Woman at War

This is a very funny comedy, attuned to the Thunbergian times we live in (despite being done before that). Quirky, but full of heart.

Our protagonist is a cool choir leader who secretly sabotages power lines that lead to an aluminium smelter in rural Iceland. The objective is to make the plant uneconomical to run, scaring away the Chinese investment to emit even more greenhouse gases. She is (even more secretly) supported by a mole in government, a young aide that keeps the heat off her.

They read the Snowden leaks, so only talk about the plans on the copier closet, with the copying machine on, putting their phones on the freezer. OPSEC that rivals many state actors.

There’s also a alleged cousin that might be thinking with his other brain. That cousin has a sheepdog named Woman, which makes for some double takes when it’s introduced.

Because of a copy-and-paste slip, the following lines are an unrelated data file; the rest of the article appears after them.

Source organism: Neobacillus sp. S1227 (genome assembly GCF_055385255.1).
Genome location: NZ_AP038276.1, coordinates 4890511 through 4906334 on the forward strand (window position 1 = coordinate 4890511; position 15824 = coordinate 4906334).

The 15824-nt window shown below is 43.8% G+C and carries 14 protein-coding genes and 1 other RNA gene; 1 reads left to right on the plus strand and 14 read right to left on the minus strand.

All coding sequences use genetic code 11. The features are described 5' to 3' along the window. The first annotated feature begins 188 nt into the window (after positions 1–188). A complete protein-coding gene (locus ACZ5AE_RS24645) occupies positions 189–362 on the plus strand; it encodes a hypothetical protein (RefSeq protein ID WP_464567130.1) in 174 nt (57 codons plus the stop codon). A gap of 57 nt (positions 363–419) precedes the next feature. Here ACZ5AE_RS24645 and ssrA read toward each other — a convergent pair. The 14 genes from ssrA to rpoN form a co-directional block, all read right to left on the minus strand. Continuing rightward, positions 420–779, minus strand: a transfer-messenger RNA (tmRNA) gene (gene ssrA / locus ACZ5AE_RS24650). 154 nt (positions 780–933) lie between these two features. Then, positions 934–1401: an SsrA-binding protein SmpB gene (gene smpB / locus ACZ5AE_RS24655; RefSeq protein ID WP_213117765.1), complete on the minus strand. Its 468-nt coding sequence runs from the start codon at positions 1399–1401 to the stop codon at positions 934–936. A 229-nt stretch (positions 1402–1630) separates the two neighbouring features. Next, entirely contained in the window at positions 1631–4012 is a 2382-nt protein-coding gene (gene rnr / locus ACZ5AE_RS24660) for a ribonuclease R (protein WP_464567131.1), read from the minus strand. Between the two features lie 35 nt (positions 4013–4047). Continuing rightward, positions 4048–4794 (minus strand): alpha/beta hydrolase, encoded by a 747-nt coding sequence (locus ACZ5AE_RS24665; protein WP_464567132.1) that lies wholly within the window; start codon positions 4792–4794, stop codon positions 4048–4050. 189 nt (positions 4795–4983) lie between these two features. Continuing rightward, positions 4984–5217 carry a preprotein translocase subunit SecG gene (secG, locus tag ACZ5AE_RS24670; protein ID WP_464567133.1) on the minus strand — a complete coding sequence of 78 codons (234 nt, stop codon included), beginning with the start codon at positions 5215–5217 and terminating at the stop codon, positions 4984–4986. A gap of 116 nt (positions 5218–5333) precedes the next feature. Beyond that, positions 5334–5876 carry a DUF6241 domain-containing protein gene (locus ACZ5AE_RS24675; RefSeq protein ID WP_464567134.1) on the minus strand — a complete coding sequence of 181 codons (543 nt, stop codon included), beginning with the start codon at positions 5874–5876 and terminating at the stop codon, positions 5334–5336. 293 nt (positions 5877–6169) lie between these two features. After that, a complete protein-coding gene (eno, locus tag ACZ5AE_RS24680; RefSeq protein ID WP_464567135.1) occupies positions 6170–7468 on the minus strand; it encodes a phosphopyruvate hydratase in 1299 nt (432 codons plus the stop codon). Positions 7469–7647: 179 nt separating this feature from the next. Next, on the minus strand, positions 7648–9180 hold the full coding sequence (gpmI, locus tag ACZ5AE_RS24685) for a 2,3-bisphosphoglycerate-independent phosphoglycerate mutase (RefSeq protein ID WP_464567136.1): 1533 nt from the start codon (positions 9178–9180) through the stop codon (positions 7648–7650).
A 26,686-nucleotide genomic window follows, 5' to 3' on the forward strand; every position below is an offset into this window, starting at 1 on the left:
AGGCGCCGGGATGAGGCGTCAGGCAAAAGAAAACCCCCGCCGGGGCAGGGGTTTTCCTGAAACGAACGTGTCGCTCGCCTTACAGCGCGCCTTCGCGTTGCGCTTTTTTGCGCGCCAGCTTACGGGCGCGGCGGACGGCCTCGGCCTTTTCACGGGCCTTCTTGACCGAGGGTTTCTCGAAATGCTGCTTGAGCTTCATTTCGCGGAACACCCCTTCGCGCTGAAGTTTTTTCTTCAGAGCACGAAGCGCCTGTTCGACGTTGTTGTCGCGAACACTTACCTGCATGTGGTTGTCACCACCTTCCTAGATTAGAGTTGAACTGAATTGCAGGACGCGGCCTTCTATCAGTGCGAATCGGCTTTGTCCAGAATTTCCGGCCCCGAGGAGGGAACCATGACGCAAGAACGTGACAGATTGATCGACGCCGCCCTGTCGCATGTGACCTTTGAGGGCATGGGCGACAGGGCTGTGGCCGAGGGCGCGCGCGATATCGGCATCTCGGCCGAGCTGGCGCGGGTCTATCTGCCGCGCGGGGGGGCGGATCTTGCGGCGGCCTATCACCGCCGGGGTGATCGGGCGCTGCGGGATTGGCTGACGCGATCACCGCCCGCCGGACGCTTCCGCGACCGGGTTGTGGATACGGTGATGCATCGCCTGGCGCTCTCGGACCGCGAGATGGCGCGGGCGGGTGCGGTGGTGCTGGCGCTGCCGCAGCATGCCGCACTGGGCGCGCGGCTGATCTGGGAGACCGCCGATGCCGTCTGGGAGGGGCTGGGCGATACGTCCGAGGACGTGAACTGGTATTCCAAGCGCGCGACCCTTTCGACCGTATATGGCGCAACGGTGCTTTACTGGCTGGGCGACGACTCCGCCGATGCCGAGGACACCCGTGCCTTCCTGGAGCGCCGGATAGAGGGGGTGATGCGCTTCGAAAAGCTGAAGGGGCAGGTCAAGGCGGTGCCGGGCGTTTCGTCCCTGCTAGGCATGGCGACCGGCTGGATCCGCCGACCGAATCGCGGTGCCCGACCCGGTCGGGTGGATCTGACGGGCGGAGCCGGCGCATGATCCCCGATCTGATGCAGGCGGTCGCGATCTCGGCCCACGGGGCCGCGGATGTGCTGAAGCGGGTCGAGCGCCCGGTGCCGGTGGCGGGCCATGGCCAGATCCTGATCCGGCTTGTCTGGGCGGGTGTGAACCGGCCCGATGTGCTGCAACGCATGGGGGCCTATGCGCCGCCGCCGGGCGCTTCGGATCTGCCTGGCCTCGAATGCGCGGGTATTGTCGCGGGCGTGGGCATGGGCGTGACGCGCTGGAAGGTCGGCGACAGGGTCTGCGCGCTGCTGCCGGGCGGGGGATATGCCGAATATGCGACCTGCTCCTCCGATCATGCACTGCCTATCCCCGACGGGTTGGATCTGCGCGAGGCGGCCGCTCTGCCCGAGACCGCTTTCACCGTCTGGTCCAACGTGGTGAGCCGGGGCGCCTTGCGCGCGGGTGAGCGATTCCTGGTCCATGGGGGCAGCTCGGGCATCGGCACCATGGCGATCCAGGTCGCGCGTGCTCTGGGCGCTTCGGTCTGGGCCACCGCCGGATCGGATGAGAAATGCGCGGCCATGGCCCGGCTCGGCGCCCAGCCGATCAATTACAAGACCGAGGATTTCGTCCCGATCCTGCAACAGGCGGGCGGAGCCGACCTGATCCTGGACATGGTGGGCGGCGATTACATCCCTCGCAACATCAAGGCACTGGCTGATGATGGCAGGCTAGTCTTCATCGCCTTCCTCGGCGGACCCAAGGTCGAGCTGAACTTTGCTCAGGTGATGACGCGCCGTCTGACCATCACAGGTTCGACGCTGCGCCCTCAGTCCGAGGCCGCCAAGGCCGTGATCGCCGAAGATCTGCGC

Her twin sister is a hippy yoga teacher, planning to go to a ashram for a couple years to meditate. She is also unwittingly roped into that situation (in a funny way). There’s also a sweary Spanish guy constantly getting wrongly arrested by the police for being near her at the wrong times.

In between sabotages, she receives news that her four years long adoption request just came through. She is to take in a young child from the Donetsk area, whose family was killed in the civil war.

After semi-confessing to the deeds publicly, and some tribulations with the cops she leaves for Ukraine to get her new daughter, and start off her new life.

Another quirky aspect of this film is the diegetic use of music. The soundtrack is played by actual musicians that appear on the scenes, and they are not totally passive either.


This is my place for ramblings about sequences of images that exploit the human visual limitation know as persistence of vision.

Ephemera of Vision